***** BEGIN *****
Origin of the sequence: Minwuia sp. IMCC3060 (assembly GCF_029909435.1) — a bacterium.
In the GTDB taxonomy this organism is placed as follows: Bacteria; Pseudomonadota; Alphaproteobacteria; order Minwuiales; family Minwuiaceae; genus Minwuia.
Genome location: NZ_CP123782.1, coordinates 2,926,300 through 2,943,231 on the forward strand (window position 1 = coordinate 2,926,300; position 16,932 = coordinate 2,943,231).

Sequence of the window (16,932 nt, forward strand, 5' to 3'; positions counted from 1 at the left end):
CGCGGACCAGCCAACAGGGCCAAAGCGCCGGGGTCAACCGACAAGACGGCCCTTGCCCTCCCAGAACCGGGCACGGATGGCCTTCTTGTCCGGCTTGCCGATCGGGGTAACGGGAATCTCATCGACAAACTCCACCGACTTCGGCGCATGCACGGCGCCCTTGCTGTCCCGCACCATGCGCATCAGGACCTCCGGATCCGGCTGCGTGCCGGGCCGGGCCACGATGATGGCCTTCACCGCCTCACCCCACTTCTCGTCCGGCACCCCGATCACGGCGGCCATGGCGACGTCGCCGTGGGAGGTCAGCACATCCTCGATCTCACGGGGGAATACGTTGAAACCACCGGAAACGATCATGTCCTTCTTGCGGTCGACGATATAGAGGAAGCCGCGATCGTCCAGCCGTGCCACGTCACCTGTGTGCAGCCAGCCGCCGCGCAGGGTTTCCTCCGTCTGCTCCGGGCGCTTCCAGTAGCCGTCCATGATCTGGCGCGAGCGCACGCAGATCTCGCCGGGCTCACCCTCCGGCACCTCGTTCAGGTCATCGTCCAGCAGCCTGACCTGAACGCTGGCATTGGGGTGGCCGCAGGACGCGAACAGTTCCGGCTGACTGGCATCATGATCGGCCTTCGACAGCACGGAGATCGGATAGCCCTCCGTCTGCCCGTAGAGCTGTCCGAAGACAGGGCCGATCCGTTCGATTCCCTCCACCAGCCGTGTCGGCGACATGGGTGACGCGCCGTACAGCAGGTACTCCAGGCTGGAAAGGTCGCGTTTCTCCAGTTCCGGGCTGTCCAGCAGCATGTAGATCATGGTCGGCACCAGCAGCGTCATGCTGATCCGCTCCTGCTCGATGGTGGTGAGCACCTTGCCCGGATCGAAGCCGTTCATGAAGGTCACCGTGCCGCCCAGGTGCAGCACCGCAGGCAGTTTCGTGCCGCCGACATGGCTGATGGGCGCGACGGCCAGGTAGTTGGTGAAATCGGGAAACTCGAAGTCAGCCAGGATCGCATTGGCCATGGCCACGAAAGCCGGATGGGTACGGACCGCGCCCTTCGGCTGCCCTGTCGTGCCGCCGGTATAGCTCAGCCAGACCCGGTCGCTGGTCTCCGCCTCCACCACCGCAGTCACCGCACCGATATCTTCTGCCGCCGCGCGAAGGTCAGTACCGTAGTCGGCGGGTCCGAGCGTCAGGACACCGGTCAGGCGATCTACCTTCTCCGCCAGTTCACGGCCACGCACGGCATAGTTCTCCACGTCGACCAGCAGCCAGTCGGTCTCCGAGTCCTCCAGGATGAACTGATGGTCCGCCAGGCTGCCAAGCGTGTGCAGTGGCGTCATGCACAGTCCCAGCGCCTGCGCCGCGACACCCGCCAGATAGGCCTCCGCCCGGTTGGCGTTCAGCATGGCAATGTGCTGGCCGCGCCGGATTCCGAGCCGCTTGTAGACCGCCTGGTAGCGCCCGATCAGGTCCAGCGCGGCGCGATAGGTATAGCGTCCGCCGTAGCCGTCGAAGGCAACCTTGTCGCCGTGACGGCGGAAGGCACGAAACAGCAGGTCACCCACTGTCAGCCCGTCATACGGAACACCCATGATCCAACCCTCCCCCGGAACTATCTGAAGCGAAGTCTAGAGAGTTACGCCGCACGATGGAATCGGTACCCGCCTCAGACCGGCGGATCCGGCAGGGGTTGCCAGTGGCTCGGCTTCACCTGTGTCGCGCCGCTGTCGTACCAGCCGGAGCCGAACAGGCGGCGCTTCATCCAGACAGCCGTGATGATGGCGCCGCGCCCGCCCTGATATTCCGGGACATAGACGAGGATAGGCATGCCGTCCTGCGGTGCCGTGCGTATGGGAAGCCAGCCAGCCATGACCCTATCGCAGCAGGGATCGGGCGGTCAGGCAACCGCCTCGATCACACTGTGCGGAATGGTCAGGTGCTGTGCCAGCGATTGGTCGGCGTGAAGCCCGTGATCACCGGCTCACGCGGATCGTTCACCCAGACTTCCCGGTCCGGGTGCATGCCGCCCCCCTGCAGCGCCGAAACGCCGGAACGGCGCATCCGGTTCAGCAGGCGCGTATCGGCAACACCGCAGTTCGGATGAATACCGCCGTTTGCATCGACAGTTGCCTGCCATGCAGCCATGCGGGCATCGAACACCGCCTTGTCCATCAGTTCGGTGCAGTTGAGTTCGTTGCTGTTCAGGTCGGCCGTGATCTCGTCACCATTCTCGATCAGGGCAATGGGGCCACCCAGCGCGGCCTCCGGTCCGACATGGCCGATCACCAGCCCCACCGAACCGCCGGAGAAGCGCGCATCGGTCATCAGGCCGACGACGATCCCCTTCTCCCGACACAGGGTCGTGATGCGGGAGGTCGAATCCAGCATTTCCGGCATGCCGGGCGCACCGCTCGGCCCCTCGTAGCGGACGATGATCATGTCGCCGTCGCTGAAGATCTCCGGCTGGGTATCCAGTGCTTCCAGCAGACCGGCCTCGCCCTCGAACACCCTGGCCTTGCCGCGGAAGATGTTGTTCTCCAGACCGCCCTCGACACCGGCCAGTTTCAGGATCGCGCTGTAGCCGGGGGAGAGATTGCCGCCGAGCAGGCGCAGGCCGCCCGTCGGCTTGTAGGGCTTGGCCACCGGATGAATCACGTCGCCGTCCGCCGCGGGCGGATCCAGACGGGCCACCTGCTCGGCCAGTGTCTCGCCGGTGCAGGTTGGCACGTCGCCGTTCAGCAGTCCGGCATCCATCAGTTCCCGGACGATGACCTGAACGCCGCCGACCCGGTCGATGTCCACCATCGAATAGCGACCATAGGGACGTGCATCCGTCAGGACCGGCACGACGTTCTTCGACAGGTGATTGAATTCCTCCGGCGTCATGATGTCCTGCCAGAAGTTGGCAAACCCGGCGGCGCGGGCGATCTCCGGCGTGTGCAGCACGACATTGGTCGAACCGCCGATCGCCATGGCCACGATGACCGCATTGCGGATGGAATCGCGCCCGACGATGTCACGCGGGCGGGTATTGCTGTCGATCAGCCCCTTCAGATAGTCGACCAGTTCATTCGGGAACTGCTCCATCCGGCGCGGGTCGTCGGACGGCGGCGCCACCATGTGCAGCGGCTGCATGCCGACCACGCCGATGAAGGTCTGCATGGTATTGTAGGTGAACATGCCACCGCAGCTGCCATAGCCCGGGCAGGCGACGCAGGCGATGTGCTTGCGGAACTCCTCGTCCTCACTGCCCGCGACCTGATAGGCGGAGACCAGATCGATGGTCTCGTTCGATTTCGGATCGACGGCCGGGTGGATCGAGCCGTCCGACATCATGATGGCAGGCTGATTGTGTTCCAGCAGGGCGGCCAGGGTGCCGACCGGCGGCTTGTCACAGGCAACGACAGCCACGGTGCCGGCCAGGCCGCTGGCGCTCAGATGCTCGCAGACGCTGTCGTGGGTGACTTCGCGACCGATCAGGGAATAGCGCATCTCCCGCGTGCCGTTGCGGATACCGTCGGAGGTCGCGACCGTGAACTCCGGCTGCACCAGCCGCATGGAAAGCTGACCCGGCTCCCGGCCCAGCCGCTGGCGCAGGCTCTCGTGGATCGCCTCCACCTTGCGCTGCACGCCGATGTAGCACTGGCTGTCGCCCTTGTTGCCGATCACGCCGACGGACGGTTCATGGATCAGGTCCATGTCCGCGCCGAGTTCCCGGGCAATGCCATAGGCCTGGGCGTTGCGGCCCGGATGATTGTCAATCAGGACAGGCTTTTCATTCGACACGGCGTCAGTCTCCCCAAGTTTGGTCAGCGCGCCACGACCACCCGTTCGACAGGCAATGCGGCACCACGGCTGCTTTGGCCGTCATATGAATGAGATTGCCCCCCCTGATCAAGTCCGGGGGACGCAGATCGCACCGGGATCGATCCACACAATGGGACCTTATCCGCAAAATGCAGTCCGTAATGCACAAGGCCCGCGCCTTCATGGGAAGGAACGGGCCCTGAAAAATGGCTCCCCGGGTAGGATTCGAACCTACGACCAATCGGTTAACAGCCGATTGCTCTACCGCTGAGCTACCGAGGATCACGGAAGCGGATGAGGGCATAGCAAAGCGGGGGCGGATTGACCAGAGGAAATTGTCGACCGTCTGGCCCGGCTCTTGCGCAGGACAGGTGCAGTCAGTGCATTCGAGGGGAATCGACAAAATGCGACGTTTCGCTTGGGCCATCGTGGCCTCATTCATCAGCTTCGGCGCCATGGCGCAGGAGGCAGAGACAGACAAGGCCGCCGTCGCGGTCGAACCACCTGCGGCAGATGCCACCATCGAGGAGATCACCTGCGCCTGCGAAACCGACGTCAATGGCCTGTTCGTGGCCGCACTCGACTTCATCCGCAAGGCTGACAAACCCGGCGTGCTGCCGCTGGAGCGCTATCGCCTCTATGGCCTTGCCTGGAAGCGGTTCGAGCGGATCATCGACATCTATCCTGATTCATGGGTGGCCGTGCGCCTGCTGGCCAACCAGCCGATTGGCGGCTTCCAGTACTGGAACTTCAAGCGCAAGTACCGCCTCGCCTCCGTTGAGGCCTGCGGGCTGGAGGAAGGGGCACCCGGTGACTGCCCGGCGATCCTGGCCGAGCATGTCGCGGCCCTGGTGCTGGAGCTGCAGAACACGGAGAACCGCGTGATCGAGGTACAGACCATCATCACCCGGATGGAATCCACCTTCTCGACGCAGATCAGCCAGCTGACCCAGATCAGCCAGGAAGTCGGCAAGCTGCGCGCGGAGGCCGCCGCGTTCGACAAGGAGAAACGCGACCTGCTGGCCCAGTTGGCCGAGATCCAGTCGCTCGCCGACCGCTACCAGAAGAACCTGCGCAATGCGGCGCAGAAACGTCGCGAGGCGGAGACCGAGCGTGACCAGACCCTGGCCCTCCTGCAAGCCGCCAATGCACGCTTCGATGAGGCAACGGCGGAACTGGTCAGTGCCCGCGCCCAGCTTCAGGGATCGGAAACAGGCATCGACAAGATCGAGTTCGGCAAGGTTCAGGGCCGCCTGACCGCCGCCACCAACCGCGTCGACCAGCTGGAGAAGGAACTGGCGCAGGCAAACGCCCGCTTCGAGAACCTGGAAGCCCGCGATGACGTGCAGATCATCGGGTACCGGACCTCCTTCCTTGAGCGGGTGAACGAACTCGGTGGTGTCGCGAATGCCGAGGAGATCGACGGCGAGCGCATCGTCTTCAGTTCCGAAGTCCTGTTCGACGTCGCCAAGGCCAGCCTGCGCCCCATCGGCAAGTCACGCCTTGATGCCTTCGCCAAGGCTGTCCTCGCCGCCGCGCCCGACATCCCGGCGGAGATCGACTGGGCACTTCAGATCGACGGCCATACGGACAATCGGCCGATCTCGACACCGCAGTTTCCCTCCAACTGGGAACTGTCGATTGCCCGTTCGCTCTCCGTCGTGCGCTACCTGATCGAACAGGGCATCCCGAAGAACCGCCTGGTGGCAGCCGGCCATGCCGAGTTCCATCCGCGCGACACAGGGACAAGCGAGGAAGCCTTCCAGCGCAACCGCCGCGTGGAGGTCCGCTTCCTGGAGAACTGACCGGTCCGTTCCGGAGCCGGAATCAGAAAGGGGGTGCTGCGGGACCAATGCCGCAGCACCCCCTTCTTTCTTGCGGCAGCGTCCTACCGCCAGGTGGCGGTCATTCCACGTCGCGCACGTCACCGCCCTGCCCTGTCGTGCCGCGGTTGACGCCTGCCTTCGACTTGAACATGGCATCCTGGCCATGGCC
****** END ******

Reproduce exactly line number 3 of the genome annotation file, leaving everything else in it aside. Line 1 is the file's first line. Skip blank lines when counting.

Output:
Genome location: NZ_CP123782.1, coordinates 2,926,300 through 2,943,231 on the forward strand (window position 1 = coordinate 2,926,300; position 16,932 = coordinate 2,943,231).